2. Small is beautiful I like having a team around me but I want to maintain my work-life balance.
  3. Take on the world Bring it on. I want to be the next Google

All of these are perfectly valid ambitions but clearly knowing which is your goal will significantly impact on your own planning.

2. Cash is King

Turnover is Vanity, Profit is SanityCash is King! If you can pay your bills, you are in business. If not, watch out! A growing business can mean rising turnover hiding a lack of profitability. Conversely, a genuinely profitable business with poor credit control can run out of cash as the debtor-book grows. Managing cash-flow is vital. A business can run out of cash surprisingly quickly. Realistic planning can pinpoint cash-flow weak points, giving time to address future problems in good time, either from internal resources or putting realistic financing in place.

3. Don’t forget the longer term

Do you spend all your time fire-fighting or do you look further ahead too? Whatever your growth objectives, a business with a solid, respected brand that delivers real benefit has inherent value and will serve you well. It doesn’t matter whether your brand is ‘YOU’ or ‘Apple’, if your customers and markets trust you and have confidence that you deliver value, they will want to do business with you. Building trust and confidence takes time so while you rightly have a focus on cashflow and the short term, remember to build for the future as well. We offer a free, no obligation consultation to readers. Do get in touch

Marketing is an Infinite Game

Over the Christmas break, I have been reading “The Infinite Game” by Simon Sinek. The main message is that business should focus on long-term objectives driven by the vision of the organisation. In reality, this is a vision that is never finally realised. It will develop and move forward as time passes. In practice, most business leaders are driven by meeting finite goals or targets. Whilst these are normally easy to measure, they are often not helpful. They may even be harmful to the organisation in the longer term.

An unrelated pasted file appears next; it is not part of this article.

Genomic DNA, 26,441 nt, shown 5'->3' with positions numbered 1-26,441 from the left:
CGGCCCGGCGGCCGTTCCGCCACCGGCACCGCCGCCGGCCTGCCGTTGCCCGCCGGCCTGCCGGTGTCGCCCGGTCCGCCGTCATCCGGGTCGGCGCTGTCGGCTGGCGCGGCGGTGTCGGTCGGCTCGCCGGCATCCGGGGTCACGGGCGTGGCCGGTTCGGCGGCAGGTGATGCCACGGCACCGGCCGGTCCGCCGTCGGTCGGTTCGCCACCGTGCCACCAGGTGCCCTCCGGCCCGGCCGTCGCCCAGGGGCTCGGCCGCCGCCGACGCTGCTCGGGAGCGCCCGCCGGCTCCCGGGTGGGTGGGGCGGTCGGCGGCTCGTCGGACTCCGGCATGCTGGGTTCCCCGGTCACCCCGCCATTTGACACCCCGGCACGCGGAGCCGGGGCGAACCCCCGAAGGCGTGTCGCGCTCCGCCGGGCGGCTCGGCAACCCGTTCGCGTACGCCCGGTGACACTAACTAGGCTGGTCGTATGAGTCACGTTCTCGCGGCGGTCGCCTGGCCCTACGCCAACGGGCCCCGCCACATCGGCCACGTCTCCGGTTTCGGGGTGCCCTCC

Great businesses are driven by a vision, and one aspect of a true vision is that it should be open-ended rather than achievable in its entirety. The aim of the business should be to continually move towards their vision. “Success” at any point, if this must be measured, should primarily consider “Are we happy where we are and happy we are moving in the right direction?

Marketing, with its objectives to own and communicate the company vision, must too be open-ended.  Success in marketing terms should be confirmation that people are buying into and getting behind the vision of the company. This can be demonstrated in many ways; by purchasing products/services or being advocates/champions for the brand, for example.

Is much marketing too finite?

If we believe the idea of an open-ended vision, we must ask why marketing is so often focused exclusively on finite goals?

Part of the issue, I believe, lies in the way marketing services are bought and sold.

In most cases, the sales pitch of companies offering marketing services and support is all about delivering finite solutions, targeted at achieving distinctly measurable goals: Social media likes, advertising clicks and conversions, SEO rankings, etc. All of these, whist important tools in delivering the overall marketing objectives, are just that; tools. They are important elements, but when they become focused solely on delivering finite objectives and winnable goals, the wider vision can be quickly lost!